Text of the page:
There is always a light

There is always a light
Don't be afraid if you are alone or surrounded by darkness. In some part of the world, the day has just begun. There is a always a light waiting for you to find your way to touch its radiance.

Monday, November 9, 2009

Showtime: Not so ajab prem ki ghisi piti kahani

By Abhishek Chatterjee

I always had a minor gripe with almost all of Rajkumar Santoshi's films. He could never do songs right. Less noble directors than Santoshi, arguably the pioneer of the Bollywood 'item' song, did songs much better. With the possible exceptions of Damini, China Gate and Andaz Apna Apna, Santoshi's treatment of the mood, placement and quality of his soundtrack on film was mostly mediocre, haphazard and random. With APKGK, he gets this bit of the piece mostly right. The effort is not visible with the rest of the film, sadly. He tries his hand at a pure comedy after a rather long hiatus after 1994's cult favorite, Andaz Apna Apna and the final product is sadly middling at best.
Prem (Ranbir Kapoor) is a well meaning no-hoper, scourge of the rather picturesque town he lives in and thorn in his father's life, who hopes the boy will make something of himself one day. One fine day, Jenny (Katrina Kaif) walks into his life and our hero is smitten. What follows is a cute-ish love story and some funny comic set pieces. But Jenny is in love with Rahul (Upen Patel), who's father doesn't want the Hindu Rahul to get anywhere close to Christian Jenny due to political compulsions. But our hero, much like Ajay Devgan's brooding Vanraj from 'Hum Dil De Chuke Sanam', gallantly decides to sacrifice his own feelings to make sure Jenny and Rahul can be together, with Jenny finally coming around to Prem's affections in the end. So you get it. Nothing original in there. It was always going to be about the treatment. And Santoshi appears a bit out of water and fails to create anything more than old wine in a, well sadly, old bottle. You are rarely interested in Prem's life and Jenny's many sufferings appear trivial and contrived, much like the copious amounts of glycerine-tears she sheds. Neither is mood for this intended comedy particularly even, oscillating between comic book caper and serious love story. The bright spot in the piece seems to be the music, Pritam's light and peppy score assuring repeat value.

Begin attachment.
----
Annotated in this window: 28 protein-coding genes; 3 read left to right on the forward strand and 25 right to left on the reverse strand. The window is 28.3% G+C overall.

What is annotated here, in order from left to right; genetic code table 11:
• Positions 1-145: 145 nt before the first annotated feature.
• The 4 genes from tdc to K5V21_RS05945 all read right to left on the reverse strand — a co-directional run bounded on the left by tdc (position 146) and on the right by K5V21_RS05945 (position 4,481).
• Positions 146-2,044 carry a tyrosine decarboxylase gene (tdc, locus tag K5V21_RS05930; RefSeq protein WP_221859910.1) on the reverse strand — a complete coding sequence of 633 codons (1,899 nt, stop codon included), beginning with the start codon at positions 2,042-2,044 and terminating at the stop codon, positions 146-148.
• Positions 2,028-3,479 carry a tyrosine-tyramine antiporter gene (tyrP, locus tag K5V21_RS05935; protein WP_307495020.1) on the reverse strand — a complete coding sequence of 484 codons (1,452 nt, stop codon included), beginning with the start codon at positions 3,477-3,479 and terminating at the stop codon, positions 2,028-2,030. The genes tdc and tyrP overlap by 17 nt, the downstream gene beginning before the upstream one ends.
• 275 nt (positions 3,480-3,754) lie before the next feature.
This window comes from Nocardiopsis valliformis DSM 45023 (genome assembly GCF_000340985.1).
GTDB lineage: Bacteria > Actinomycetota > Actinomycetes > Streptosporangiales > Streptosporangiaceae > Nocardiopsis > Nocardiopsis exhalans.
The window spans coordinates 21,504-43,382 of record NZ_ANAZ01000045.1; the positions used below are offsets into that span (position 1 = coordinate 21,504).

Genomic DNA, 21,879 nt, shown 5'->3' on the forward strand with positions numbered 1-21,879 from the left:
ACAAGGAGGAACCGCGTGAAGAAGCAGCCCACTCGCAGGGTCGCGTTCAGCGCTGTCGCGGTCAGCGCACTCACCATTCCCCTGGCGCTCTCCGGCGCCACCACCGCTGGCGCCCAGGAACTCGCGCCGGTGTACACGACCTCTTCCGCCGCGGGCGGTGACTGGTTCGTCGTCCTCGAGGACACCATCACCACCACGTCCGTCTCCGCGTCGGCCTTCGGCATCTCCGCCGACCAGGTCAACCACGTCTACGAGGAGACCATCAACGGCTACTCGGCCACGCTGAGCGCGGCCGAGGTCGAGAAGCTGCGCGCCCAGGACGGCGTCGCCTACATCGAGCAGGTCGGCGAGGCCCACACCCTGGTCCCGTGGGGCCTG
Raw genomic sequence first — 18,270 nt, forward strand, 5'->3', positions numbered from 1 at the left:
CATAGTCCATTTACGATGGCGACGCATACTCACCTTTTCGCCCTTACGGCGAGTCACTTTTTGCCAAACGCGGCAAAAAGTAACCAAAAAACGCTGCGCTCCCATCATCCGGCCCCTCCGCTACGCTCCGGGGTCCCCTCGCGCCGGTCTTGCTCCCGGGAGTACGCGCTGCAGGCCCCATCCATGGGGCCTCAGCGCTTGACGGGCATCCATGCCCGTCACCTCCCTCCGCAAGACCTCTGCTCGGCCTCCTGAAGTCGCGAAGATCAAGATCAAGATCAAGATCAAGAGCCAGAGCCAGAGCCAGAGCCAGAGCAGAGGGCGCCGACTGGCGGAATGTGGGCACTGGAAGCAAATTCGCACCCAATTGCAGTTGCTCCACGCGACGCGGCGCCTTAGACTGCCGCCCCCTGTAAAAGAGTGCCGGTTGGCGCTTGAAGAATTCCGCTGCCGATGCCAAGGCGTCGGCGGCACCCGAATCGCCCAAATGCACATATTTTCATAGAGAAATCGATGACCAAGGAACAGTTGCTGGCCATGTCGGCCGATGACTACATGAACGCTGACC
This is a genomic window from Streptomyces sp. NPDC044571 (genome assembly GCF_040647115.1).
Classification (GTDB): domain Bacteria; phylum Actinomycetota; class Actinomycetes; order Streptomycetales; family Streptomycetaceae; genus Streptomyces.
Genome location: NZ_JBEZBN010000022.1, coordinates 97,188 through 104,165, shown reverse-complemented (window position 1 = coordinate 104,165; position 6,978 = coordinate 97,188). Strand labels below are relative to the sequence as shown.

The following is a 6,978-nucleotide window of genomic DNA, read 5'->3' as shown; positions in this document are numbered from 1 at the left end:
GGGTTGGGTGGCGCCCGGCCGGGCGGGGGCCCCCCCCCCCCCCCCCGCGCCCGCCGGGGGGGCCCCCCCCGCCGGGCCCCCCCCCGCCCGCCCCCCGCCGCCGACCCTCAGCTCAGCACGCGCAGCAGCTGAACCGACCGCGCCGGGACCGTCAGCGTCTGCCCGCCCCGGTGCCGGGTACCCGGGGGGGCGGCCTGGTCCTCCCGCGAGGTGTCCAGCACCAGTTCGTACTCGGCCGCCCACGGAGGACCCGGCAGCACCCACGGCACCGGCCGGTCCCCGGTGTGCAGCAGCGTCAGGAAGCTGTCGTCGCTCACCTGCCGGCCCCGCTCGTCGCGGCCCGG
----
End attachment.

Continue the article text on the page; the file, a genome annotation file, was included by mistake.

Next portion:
The film's lead pair carry on as best they can, with Kapoor earnestly trying to make something of his bumbling nice-guy character and Kaif, well, just being herself again, anglicized, wooden and incapable of more than 3 expressions. The rest of the cast are insignificant and mere caricatures, with the exception of Prem's parents Darshan Jariwala and Smita Jaykar, who do well in the scope they get. And as for Upen Patel, he really should have given up 'acting' and returned to England a long time ago.
In the end, a forgettable film, but for a few genuinely funny gags. See it if you must.

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